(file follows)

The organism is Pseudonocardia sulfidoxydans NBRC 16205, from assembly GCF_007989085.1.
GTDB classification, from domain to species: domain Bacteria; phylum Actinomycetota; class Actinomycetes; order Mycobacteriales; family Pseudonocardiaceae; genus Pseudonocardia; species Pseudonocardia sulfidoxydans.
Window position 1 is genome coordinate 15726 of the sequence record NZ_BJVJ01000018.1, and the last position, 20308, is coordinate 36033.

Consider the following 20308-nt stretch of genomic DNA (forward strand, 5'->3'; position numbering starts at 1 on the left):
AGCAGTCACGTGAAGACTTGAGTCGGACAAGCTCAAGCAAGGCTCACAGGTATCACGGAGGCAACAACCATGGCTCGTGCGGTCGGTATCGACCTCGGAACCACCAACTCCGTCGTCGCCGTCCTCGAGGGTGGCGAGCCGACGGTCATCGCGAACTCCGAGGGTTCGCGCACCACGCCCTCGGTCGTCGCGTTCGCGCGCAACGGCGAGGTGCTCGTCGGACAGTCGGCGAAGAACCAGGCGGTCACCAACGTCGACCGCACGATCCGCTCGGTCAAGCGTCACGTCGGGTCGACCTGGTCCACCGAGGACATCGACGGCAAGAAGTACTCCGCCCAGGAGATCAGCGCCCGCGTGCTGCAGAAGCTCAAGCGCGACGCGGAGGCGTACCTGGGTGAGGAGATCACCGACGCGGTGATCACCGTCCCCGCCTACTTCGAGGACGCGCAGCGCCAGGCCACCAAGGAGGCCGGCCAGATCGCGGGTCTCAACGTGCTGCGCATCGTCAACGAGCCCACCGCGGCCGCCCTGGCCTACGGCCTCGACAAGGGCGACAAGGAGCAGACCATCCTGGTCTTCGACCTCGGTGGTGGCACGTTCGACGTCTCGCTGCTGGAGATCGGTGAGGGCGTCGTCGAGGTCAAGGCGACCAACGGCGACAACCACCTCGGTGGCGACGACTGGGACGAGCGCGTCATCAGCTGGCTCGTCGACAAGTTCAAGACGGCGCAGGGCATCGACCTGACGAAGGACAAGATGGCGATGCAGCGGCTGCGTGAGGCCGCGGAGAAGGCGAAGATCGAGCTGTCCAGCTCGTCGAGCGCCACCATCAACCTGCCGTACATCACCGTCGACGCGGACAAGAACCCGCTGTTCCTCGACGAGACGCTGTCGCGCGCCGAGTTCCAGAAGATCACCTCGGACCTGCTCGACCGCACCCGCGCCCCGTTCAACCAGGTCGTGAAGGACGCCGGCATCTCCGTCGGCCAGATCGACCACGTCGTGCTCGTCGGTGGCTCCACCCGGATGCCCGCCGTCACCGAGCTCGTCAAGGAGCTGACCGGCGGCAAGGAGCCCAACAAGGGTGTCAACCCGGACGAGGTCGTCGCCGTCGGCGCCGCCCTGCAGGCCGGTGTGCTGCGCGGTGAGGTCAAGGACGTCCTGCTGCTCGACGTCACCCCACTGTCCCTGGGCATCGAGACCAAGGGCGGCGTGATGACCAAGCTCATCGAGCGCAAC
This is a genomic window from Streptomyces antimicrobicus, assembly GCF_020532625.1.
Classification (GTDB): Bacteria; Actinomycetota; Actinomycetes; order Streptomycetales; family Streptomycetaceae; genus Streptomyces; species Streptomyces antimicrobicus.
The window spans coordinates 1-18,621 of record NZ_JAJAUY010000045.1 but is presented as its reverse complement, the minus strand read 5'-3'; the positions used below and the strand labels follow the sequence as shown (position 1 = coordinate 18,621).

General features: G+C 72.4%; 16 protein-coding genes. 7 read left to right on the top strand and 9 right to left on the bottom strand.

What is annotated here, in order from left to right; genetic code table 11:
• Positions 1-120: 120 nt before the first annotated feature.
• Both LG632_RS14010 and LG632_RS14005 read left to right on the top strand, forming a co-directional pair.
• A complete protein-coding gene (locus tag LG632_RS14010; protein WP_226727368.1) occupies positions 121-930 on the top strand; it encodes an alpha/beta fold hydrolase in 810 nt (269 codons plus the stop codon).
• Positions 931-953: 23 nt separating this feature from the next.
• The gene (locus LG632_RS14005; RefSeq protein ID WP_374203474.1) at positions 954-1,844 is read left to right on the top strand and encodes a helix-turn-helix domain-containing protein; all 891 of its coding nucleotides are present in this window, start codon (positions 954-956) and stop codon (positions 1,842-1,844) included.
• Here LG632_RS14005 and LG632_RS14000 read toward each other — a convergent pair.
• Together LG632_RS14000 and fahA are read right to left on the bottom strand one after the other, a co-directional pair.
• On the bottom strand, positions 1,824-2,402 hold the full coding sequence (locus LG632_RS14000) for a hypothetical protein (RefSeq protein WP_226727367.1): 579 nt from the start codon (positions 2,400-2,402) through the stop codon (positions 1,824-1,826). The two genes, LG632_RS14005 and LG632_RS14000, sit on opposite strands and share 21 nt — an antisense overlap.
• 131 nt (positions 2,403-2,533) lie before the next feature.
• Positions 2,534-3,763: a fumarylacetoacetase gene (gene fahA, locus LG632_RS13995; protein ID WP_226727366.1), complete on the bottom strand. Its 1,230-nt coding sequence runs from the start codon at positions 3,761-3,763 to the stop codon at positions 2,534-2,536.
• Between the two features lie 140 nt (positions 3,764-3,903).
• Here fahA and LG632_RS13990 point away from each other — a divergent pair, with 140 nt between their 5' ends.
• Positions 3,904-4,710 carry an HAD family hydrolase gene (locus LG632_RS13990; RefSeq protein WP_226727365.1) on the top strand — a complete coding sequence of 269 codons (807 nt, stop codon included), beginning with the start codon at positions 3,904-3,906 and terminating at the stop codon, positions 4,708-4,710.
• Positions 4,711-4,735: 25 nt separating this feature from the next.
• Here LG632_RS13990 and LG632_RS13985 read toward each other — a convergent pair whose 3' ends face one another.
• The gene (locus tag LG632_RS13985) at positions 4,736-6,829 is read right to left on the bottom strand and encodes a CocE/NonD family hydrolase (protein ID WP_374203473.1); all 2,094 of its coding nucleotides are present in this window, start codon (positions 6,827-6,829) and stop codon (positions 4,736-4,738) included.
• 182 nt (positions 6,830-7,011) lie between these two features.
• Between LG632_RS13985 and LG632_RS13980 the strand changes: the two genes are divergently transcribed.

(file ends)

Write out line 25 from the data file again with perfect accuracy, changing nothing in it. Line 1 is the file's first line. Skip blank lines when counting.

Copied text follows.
• Here LG632_RS13990 and LG632_RS13985 read toward each other — a convergent pair whose 3' ends face one another.